8 Types of Business Waste You Didn’t Know You Could Recycle
Commercial and domestic waste are now being produced at quantities so concerning that this is one of the major issues facing the world today. The UK produces around 200 million tonnes of waste every year, and global waste is estimated to grow by more than 50% by 2050. This issue is compounded by the fact that only a small portion of waste is recycled properly. In the UK, a proportion of waste has long been exported to countries like China. However, China has now reduced the import quantity of recyclable materials like cardboard, which has become a matter of concern for countries like the UK.
All of this means that it’s important to seek out alternative methods to reduce and manage waste. One thing that businesses can do which is simple yet has a huge positive impact, is recycling any waste internally as much as possible. Various materials can be recycled in different ways, but most people lack the knowledge about what you can recycle and how to recycle it. Here are 8 types of business waste that you can recycle beyond commonly-recycled items such as paper and plastic.
1. Electronic devices
In many offices, outdated and broken electronic devices are tossed in a heap and take up useful storage space for months or even years. However, many devices like computers and their accessories such as printers, as well as keyboards, photocopiers, and their cables can be completely recycled. Recycling facilities along with local authorities collect electronics, separate out their various valuable components, and re-purpose them into new products.
Batteries contain hazardous materials like lead and therefore should be separated from other general waste. Many companies discard batteries, from standard double AA batteries to larger industrial ones, in huge quantities when they are no longer useful. A recycling centre or battery collection point will take your used batteries and extract their components for other uses.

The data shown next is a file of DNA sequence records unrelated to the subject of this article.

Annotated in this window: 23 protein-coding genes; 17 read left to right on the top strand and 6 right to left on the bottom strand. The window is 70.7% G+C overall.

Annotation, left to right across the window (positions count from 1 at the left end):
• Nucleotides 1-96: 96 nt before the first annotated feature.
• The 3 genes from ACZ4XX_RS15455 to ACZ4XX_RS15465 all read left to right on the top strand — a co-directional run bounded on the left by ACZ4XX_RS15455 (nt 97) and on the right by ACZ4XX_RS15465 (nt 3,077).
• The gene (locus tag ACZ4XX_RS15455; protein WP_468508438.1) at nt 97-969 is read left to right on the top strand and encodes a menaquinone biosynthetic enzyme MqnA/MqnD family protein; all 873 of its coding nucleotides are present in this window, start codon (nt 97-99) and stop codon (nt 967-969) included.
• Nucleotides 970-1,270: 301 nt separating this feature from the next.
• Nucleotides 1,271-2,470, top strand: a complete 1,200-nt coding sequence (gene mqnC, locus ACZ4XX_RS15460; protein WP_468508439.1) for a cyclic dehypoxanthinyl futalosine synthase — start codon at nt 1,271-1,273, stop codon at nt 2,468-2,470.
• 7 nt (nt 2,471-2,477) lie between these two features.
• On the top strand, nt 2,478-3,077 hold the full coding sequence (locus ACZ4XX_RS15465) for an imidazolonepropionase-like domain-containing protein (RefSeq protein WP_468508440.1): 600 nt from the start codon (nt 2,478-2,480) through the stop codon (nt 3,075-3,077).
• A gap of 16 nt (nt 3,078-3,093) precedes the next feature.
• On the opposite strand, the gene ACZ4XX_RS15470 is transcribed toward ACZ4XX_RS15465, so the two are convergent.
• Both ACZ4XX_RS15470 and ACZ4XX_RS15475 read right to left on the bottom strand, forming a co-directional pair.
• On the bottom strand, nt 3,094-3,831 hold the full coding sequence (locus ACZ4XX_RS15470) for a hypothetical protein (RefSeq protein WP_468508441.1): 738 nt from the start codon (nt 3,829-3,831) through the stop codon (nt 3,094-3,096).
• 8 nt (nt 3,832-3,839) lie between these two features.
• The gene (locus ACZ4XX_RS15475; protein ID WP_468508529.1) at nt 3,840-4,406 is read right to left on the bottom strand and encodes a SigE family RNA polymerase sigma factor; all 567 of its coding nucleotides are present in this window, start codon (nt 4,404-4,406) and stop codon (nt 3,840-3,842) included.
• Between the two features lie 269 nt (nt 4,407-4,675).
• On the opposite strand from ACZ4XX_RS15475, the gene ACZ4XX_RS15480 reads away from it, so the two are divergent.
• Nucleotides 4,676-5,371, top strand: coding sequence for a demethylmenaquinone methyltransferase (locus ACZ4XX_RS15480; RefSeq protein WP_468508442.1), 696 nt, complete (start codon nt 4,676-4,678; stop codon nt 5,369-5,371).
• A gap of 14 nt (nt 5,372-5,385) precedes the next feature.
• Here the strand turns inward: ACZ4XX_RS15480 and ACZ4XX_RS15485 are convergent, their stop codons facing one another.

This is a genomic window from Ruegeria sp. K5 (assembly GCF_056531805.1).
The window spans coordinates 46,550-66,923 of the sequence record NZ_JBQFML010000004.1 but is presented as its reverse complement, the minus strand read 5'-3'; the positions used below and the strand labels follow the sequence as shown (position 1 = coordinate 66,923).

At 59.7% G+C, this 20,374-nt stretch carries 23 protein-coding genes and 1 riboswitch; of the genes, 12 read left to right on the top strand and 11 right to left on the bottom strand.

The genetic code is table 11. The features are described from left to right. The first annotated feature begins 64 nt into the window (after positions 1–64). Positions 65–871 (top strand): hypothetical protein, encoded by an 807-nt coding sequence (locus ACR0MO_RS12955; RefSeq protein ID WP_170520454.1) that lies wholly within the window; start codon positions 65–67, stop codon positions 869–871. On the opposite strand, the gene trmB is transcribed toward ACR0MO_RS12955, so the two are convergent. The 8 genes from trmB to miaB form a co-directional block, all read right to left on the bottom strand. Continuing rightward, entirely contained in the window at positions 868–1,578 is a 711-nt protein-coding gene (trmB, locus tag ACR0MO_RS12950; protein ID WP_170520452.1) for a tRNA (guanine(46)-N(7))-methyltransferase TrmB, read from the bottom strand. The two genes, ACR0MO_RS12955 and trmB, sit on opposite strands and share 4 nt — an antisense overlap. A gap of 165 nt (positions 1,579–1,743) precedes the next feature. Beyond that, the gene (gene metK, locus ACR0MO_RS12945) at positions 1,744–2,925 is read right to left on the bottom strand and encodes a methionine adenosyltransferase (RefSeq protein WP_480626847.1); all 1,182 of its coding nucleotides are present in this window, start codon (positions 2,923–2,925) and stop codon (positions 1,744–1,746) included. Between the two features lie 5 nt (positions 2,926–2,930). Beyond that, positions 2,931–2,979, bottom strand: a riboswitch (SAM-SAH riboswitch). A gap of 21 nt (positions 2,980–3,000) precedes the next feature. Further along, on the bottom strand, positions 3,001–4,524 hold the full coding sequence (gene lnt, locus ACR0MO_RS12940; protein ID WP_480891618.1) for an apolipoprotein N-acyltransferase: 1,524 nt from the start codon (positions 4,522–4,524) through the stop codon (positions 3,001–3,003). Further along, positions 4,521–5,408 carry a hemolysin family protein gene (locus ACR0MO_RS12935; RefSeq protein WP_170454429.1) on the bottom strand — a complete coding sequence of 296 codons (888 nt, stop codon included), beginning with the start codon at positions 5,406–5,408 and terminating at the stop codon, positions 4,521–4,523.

3. Fluorescent lamps
Offices and other businesses use an incredibly number of fluorescent lights for because they represent affordable and efficient lighting, and at the end of their life cycle, these become hazardous waste. The mercury content in one fluorescent tube can pollute 30,000 litres of water and is so nees to be disposed of appropriately. Recycling centres accept fluorescent lights and separate their components like mercury, glass, aluminium, and phosphor, which are then used to produce new items, including new lamps.
4. CDs and DVDs
CDs and DVDs have found valuable applications in many commercial settings, such as surgical procedures, law, and surveillance, for recording long duration video information. Storing such information for evidence for many years is often required by law, but thanks to digitization, most organizations have transferred such recordings to advanced and compact digital storage devices, leaving behind a large pile of discarded CDs and DVDs. These can be recycled via e-waste recycling facilities and mail-in programs.
5. Coffee Cups
Many people think that coffee cups are made of paper material. However, disposable take away cups actually have a thin inner plastic layer for holding liquids. You may think that this makes coffee cups unsuitable for recycling, but the good news is that they can be recycled. You’ll just need to separate them from other paper waste before sending them to a recycling centre.
When you renovate your space or upgrade your floors, you may find yourself with piles of old, worn out and damaged carpet on your hands. Even a single carpet can occupy a lot of space and so needs to be disposed of properly. Many carpet manufacturers run programs that take old carpets and recycle them into new products such as construction materials.
7. Aggregate waste
Landscaping around your office building can generate a lot of aggregate waste like rubble, stone, and soil. It can be difficult to know what to do with waste like this, causing it to literally pile up. However, they can be recycled into construction materials or use to fill up land in new construction projects.
8. Wellies (Wellington Boots)
Many sectors, including agriculture, geological research, landscaping, security, and construction, use rubber boots, sometimes called Wellington boots, on a regular basis. Damaged boots can be collected and delivered to a recycling centre so that they can be processed and used to make rubberized roads, playgrounds, horse arenas, among other rubber products. Reusing this precious resource has many benefits for the environment, as one tonne of new rubber produced can generate three tonnes of carbon dioxide emissions.
Dealing with waste is not only a massive global issue, but the precious resources contained in such waste can be put to better use. Recycling your business waste makes you a responsible organization that demonstrates its concerns about the environment, and this could even earn you some extra cash!